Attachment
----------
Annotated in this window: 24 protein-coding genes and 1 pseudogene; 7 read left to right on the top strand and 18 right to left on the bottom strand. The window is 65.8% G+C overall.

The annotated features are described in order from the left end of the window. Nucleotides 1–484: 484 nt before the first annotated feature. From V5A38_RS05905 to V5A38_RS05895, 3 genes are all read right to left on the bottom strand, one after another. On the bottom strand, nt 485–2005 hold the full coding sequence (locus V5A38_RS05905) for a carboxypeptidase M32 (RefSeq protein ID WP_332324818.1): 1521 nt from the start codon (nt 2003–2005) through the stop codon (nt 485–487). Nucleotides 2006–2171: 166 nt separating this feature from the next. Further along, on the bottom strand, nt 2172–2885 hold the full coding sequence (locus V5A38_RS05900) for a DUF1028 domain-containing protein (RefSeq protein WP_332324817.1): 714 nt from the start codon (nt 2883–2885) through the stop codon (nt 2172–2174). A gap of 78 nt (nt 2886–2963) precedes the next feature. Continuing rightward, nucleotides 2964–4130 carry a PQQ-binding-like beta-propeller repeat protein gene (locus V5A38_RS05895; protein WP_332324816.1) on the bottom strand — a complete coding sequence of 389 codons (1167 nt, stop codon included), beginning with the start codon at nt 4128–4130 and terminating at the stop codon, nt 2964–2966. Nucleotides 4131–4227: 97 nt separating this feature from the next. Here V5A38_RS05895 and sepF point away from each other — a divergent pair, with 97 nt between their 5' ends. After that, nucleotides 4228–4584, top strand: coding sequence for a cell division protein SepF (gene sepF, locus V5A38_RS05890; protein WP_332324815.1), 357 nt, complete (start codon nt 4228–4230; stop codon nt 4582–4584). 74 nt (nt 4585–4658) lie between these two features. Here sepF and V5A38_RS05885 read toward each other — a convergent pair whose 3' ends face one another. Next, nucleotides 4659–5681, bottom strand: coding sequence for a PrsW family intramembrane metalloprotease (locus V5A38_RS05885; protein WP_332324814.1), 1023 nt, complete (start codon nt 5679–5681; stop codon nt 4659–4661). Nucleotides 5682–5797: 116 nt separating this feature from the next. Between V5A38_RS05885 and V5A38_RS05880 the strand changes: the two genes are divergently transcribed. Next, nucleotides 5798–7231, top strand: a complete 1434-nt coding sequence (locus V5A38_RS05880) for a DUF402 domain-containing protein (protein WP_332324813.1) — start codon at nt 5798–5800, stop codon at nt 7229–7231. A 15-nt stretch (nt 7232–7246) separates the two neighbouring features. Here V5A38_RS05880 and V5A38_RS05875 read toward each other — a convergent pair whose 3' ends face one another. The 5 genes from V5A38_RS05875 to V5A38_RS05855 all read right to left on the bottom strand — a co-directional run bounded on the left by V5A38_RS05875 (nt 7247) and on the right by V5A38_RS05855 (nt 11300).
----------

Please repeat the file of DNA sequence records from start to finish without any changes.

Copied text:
Annotated in this window: 24 protein-coding genes and 1 pseudogene; 7 read left to right on the top strand and 18 right to left on the bottom strand. The window is 65.8% G+C overall.

The annotated features are described in order from the left end of the window. Nucleotides 1–484: 484 nt before the first annotated feature. From V5A38_RS05905 to V5A38_RS05895, 3 genes are all read right to left on the bottom strand, one after another. On the bottom strand, nt 485–2005 hold the full coding sequence (locus V5A38_RS05905) for a carboxypeptidase M32 (RefSeq protein ID WP_332324818.1): 1521 nt from the start codon (nt 2003–2005) through the stop codon (nt 485–487). Nucleotides 2006–2171: 166 nt separating this feature from the next. Further along, on the bottom strand, nt 2172–2885 hold the full coding sequence (locus V5A38_RS05900) for a DUF1028 domain-containing protein (RefSeq protein WP_332324817.1): 714 nt from the start codon (nt 2883–2885) through the stop codon (nt 2172–2174). A gap of 78 nt (nt 2886–2963) precedes the next feature. Continuing rightward, nucleotides 2964–4130 carry a PQQ-binding-like beta-propeller repeat protein gene (locus V5A38_RS05895; protein WP_332324816.1) on the bottom strand — a complete coding sequence of 389 codons (1167 nt, stop codon included), beginning with the start codon at nt 4128–4130 and terminating at the stop codon, nt 2964–2966. Nucleotides 4131–4227: 97 nt separating this feature from the next. Here V5A38_RS05895 and sepF point away from each other — a divergent pair, with 97 nt between their 5' ends. After that, nucleotides 4228–4584, top strand: coding sequence for a cell division protein SepF (gene sepF, locus V5A38_RS05890; protein WP_332324815.1), 357 nt, complete (start codon nt 4228–4230; stop codon nt 4582–4584). 74 nt (nt 4585–4658) lie between these two features. Here sepF and V5A38_RS05885 read toward each other — a convergent pair whose 3' ends face one another. Next, nucleotides 4659–5681, bottom strand: coding sequence for a PrsW family intramembrane metalloprotease (locus V5A38_RS05885; protein WP_332324814.1), 1023 nt, complete (start codon nt 5679–5681; stop codon nt 4659–4661). Nucleotides 5682–5797: 116 nt separating this feature from the next. Between V5A38_RS05885 and V5A38_RS05880 the strand changes: the two genes are divergently transcribed. Next, nucleotides 5798–7231, top strand: a complete 1434-nt coding sequence (locus V5A38_RS05880) for a DUF402 domain-containing protein (protein WP_332324813.1) — start codon at nt 5798–5800, stop codon at nt 7229–7231. A 15-nt stretch (nt 7232–7246) separates the two neighbouring features. Here V5A38_RS05880 and V5A38_RS05875 read toward each other — a convergent pair whose 3' ends face one another. The 5 genes from V5A38_RS05875 to V5A38_RS05855 all read right to left on the bottom strand — a co-directional run bounded on the left by V5A38_RS05875 (nt 7247) and on the right by V5A38_RS05855 (nt 11300).